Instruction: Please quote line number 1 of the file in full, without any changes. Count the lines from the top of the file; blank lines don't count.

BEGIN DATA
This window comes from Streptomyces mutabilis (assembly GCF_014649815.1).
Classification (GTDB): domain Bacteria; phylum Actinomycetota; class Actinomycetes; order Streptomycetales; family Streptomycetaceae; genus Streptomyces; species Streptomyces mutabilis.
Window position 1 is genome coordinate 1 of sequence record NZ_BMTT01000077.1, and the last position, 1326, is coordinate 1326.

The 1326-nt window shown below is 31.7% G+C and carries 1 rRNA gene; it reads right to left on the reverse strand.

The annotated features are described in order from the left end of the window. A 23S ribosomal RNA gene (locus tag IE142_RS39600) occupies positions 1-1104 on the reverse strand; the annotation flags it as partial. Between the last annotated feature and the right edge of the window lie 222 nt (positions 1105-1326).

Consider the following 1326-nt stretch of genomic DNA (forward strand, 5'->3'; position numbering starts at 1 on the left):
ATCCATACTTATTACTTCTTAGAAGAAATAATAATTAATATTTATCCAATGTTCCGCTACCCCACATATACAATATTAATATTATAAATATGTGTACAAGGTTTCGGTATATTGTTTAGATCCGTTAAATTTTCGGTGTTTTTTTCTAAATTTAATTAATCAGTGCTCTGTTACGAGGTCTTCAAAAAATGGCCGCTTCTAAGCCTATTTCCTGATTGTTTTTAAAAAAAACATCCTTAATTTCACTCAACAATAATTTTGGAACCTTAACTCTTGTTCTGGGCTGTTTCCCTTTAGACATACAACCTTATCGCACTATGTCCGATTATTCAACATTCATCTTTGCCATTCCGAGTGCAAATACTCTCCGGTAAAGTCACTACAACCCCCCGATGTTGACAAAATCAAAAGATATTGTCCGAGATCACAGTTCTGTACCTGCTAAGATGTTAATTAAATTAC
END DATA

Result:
This window comes from Streptomyces mutabilis (assembly GCF_014649815.1).